‘That could be us tomorrow’: Top epidemiologist warns what Sydney’s Covid-19 outbreak means for Aotearoa

As Australian health officials scramble to contain the Covid-19 outbreak in Sydney, a top epidemiologist here is warning “that could be us”.

Professor Michael Baker says New Zealand is arguably entering “our most dangerous stage” since the August Auckland outbreak as the pandemic surges in the Northern Hemisphere.

Baker, from the University of Otago’s school of public health, is now calling for returnees from countries where the virus is “out of control” to take an additional step and isolate under supervision at a hotel and be tested before even stepping on the plane.

The new strain of Covid-19 spreading rapidly across the United Kingdom, forcing a third of its population into lockdown, was further evidence the Government needs to implement a “traffic light” system, he said.

“For New Zealand to get through the next few months until a vaccine is widely available, it has to have another control measure in the source country to try to really reduce the number of infected people arriving here, which is potentially our greatest vulnerability,” Baker said, “particularly now there seems the potential for the more infectious virus becoming dominant.”

The Health Ministry yesterday reported six new cases since Friday in managed isolation facilities among people who’ve returned from South Africa, Australia, the United States and the Netherlands.

The Ministry said it was also “closely monitoring” the outbreak in Sydney, which reported 30 new cases reported overnight, forcing the cluster’s epicentre, the Northern Beaches, into lockdown and the greater Sydney area given restrictions.

New South Wales chief health officer Kerry Chant said finding the source of the northern beaches outbreak might be a “challenge beyond us” despite the extensive investigation.

Officials said they expected numbers to rise.

The New Zealand Government is taking a wait-and-see approach towards the outbreak and what impact it would have on the proposed transtasman travel bubble.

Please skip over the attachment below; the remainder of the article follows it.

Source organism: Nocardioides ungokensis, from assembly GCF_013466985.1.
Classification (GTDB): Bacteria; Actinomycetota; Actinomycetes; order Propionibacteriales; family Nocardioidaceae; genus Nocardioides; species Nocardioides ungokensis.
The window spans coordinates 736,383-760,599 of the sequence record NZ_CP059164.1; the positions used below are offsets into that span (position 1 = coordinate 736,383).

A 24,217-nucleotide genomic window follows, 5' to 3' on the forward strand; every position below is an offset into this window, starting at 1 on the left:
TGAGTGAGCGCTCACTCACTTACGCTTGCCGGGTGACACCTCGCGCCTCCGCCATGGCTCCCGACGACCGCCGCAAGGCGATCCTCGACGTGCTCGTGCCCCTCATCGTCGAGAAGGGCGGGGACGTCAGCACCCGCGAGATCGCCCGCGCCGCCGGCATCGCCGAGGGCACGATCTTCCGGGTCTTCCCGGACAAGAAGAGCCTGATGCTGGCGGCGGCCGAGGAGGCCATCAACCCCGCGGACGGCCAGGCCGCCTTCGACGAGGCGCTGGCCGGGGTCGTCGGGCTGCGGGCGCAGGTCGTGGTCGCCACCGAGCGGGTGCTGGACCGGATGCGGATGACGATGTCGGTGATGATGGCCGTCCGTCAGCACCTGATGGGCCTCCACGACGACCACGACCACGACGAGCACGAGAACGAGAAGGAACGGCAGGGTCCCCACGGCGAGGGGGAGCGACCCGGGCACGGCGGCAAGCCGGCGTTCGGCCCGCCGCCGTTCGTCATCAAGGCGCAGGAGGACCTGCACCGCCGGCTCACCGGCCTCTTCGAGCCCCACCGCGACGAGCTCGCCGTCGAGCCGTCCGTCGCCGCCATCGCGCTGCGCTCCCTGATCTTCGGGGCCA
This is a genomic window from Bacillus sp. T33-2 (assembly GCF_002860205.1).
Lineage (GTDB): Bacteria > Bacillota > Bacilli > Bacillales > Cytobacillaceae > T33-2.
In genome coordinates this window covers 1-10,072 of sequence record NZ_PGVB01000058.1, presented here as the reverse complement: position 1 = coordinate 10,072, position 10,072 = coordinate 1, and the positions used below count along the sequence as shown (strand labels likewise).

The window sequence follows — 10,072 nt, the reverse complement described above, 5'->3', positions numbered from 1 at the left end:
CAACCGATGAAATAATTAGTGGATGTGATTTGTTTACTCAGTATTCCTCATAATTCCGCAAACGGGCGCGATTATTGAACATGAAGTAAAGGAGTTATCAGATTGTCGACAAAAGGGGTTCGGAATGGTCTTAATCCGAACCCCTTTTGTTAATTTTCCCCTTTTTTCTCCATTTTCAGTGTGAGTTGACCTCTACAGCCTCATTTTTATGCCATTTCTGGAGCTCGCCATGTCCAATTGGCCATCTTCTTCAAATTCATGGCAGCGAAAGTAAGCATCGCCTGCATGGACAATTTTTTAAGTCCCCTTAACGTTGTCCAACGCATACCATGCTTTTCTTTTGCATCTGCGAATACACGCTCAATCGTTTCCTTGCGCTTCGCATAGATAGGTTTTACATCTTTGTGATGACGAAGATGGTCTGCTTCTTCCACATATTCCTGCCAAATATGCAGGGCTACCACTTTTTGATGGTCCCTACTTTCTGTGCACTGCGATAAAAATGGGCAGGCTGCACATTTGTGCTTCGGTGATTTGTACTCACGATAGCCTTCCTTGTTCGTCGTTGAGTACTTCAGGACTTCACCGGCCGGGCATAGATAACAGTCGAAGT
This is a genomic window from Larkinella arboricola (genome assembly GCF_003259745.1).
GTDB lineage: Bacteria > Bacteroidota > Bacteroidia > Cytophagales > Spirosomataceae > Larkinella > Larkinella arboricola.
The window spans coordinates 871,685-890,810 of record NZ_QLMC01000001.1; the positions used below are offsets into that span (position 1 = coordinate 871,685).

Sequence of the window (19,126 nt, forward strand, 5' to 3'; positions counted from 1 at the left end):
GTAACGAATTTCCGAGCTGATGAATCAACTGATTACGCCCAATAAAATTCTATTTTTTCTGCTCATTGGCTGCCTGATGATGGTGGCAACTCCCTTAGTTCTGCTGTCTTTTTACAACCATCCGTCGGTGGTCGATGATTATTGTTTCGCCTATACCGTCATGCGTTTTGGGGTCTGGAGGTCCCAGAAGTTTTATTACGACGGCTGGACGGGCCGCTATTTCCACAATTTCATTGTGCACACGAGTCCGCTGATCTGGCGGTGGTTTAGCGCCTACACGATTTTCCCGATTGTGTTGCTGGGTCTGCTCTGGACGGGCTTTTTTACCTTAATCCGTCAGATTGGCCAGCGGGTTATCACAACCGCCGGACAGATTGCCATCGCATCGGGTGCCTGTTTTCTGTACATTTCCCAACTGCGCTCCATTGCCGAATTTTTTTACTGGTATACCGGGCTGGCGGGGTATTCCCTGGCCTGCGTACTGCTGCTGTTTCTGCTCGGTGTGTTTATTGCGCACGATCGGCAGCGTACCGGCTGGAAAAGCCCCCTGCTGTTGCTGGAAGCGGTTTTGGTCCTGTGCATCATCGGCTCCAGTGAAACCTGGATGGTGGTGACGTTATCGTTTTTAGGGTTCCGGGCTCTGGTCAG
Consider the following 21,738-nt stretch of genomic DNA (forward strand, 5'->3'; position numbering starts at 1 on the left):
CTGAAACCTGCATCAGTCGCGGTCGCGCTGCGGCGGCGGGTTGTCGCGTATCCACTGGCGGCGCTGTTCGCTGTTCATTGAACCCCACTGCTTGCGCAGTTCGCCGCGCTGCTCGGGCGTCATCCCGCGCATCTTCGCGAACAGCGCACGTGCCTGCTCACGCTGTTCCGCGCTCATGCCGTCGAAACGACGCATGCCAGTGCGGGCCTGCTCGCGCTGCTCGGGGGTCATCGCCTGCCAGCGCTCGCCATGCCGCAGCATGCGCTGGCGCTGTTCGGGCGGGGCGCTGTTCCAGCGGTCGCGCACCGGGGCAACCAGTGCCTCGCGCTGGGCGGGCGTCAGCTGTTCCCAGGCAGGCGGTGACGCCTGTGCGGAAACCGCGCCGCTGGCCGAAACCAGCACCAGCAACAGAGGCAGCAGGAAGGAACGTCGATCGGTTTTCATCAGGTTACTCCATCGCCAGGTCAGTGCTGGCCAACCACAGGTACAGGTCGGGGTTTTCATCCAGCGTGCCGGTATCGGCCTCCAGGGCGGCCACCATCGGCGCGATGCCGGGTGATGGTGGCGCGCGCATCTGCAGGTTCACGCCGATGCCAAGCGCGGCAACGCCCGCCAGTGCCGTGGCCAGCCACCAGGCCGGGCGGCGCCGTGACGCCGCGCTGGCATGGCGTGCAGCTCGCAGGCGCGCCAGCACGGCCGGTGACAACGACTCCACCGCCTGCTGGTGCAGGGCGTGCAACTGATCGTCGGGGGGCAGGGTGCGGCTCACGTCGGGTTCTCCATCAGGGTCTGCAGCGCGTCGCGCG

A spokesman said the arrangement wouldn’t start until the first quarter of next year but that would depend on there being no significant change in the circumstances in either country.

“We’re monitoring the situation closely, but it’s too early to make any decisions based on the current community cases in New South Wales.”

Baker said arrivals from New South Wales didn’t need to be treated differently as proportionately their case numbers were still “minute” and Australia was committed to stamping out the outbreak to continue its elimination goal.

“The main thing is this should be a huge wake-up call for us is that could be us today or tomorrow. We need that continued caution here,” Baker said.

“It’s quite a throwaway line but while we’re on holiday, the virus isn’t on holiday. The virus is behaving the way it’s always behaved.”

As the pandemic surges around the world – especially in the Northern Hemisphere – with almost 21.2 million active cases, Baker said this could arguably be the most dangerous stage for New Zealand since the August Auckland outbreak.

Every infected returnee posed us a threat, he said.

“There’s just always the potential for error.”

Baker said he wanted the Government to implement a traffic light approach to arrivals so those coming from the highest risk countries had more stringent quarantine measures.

Ideally, he would like those deemed high risk to isolate for about three days in a hotel under supervision and return a negative test before they even got on the plane to come to New Zealand.

The new strain of Covid-19 which forced UK Prime Minister Boris Johnson to cancel Christmas for more than 16 million Brits living in London and south-east England was likely to spread across the UK and Europe, he said.

While it didn’t appear to be more deadly or that vaccines and treatments weren’t affected by it, scientists believed it was more infectious.

Baker said this “shouldn’t come as a huge surprise” because was normal for viruses to mutate but it might make it harder to contain.

“And that is a problem.”

Baker said New Zealanders needed to remain vigilant over summer and the most important things to do are:

• if you have cold or flu symptoms, cancel your plans stay home and seek advice about getting a test

• wash your hands regularly

• download and use the Covid Tracer app religiously and turn on the Bluetooth function

• get used to carrying a mask with you and be prepared to use it.

There should be no relaxing in any way of our precautions.

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